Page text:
The point is that if Alice is moving faster than Bob to liquidate into BTS, she won't really gain an advantage based on the information she has (she may have an advantage or disadvantage as the price changes in the future just like anyone does currently, but no one can predict the future). If Alice has 999,000 BitUSD and Bob has 1000 BitUSD in their wallets, then the undercollateralization event described in the above paragraph would cause 0.1% of each of their stakes to be converted to BitUSD-IOU. Alice will have 998,001 BitUSD and 999 BitUSD-IOU, while Bob will have 999 BitUSD and 1 BitUSD-IOU. If Alice buys BTS at the price feed with all of her BitUSD, the DAC will have some collateralized margin called shorts remaining that collectively provide the network a claim on 999 BitUSD worth of BTS assets (999,000 - 998,001 = 999), and the network will now owe a debt of 1,999 BitUSD (but it holds 1,000 BitUSD collected through the 0.1% tax, so in reality it is a 999 BitUSD debt owed). Now, assuming the price stays the same, Bob can come along anytime later and trade his 999 BitUSD for 999 USD worth of BTS (which the network still has assuming the price had remained the same). This would close all the remaining margin called shorts (which means the network would not have any more BTS assets to back the BitUSD market), and reduce the debt owed by the network to 1,000 BitUSD. But that is exactly the amount of BitUSD the network was holding to keep things balanced, so it can just cancel the liability and assets out and be left with zero BitUSD debt and zero BitUSD assets. Finally, Alice is left with 999 BitUSD-IOU and Bob is left with 1 BitUSD-IOU. These assets will likely be worthless.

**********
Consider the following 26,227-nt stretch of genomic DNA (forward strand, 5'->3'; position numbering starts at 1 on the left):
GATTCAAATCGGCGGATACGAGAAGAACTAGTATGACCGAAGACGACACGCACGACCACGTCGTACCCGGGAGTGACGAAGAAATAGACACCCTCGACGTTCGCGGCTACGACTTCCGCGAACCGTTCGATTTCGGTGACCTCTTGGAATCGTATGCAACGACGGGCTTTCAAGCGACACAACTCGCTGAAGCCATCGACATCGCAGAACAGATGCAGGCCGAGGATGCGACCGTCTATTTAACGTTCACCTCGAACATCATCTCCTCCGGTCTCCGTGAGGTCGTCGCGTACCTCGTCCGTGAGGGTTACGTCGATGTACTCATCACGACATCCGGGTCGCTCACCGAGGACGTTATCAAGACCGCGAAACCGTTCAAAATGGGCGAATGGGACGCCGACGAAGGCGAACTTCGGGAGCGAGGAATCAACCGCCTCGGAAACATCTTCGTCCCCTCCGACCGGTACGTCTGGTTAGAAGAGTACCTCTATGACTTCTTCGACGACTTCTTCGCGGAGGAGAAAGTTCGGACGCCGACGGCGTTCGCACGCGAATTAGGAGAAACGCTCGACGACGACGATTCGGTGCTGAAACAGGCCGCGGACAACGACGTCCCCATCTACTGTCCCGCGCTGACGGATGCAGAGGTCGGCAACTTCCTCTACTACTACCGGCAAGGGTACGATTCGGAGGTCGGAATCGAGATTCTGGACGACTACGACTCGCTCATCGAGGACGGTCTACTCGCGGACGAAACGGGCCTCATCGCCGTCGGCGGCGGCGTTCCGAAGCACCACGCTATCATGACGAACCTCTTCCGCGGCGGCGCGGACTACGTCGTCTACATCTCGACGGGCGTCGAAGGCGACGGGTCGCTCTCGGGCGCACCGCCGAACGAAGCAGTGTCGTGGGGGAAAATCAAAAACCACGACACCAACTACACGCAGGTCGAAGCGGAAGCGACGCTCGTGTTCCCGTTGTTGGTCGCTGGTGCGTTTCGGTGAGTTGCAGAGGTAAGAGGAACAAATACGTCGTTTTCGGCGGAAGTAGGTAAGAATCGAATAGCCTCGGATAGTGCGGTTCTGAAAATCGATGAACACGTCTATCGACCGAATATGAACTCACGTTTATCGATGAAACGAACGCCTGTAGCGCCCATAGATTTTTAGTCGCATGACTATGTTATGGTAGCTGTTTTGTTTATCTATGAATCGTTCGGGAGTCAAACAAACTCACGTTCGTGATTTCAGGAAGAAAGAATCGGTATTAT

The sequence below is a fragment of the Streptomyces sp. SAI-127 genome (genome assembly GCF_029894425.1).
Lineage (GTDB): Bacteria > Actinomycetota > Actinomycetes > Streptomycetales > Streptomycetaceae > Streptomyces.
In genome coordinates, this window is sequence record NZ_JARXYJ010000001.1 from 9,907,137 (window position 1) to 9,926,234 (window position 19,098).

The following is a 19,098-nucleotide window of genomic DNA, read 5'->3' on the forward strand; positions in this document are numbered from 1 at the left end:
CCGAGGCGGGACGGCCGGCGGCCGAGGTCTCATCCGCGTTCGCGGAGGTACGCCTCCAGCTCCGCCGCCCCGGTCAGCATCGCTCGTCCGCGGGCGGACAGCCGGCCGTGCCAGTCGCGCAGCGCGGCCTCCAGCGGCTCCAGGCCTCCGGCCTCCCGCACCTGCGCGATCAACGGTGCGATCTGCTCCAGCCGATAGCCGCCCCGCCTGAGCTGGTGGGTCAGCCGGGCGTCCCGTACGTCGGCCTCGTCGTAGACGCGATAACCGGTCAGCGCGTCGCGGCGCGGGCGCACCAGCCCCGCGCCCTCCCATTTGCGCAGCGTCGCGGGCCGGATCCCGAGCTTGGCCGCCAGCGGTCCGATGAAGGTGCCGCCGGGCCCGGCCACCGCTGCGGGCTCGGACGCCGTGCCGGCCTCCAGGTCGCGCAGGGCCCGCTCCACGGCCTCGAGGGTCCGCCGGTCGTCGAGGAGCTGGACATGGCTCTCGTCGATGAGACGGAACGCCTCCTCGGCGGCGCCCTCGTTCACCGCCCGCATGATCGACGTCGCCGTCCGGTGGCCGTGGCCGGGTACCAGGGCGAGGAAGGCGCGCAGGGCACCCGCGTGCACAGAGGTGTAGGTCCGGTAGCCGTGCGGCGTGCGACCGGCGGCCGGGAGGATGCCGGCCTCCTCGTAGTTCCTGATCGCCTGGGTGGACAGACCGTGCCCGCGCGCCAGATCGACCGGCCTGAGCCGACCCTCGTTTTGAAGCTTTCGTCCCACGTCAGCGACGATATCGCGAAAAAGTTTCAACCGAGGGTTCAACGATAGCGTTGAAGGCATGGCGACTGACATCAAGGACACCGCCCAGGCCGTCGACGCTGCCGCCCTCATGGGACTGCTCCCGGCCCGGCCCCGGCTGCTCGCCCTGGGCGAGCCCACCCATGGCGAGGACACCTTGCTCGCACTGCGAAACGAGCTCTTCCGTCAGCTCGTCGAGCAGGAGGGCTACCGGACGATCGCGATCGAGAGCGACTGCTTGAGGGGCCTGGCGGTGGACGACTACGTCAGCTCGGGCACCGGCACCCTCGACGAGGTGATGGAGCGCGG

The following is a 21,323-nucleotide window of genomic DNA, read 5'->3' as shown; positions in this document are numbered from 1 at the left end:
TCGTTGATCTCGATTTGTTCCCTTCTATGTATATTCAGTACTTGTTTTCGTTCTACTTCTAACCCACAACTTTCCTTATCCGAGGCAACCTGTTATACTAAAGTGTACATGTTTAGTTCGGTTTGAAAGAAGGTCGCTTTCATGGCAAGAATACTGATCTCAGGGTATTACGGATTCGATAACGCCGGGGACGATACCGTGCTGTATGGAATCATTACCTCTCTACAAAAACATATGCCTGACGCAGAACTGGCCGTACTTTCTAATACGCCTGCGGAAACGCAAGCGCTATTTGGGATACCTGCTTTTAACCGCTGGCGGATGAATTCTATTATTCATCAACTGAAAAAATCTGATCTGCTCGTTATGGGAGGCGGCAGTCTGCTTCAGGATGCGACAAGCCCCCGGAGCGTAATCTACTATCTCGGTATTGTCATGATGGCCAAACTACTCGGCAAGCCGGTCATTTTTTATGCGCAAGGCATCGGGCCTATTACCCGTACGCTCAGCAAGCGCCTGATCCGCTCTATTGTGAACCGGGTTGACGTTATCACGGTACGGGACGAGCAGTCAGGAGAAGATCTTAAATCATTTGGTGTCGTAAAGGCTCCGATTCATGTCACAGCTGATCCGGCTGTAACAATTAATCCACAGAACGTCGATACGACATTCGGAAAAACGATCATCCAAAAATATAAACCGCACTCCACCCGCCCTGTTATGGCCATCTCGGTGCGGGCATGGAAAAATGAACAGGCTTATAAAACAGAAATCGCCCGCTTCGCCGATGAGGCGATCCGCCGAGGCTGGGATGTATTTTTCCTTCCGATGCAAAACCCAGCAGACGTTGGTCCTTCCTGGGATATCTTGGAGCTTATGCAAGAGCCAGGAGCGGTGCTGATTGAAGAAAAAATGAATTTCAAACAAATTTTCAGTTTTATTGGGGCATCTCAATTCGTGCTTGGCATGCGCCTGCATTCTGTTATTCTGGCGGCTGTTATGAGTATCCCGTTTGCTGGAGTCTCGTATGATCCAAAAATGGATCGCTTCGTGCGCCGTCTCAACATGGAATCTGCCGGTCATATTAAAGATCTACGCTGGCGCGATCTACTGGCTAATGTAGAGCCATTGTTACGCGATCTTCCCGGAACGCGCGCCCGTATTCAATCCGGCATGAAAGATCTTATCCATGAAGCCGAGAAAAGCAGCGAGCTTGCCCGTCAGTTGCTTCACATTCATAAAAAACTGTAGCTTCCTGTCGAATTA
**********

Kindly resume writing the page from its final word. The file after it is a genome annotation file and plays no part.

Your graceful approach is similar to Mt. Gox experiencing a black swan event and then attempting to gracefully recover by selling bonds that it would take "for ever" to pay off.

So, what if it does? If it never pays off its bonds it is equivalent to charging all of its holders a percentage tax on their balances to make itself whole. That is better than a bank run that could leave certain slow movers with nothing.

Offline bytemaster

Re: BitAssets and Black Swan Events [BLOG POST]
« Reply #14 on: January 28, 2015, 02:26:38 PM »
Your approach is complicated to implement, complicated to explain, and converting to BTS is just as good as BitUSD IOU only it is likely to rebound faster than your uncollateralized USD-IOU. 

*SIMPLE* matters more than anything else when it comes to BlackSwans that are already scaring people.   
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Anything said on these forums does not constitute an intent to create a legal obligation or contract between myself and anyone else.   These are merely my opinions and I reserve the right to change them at any time.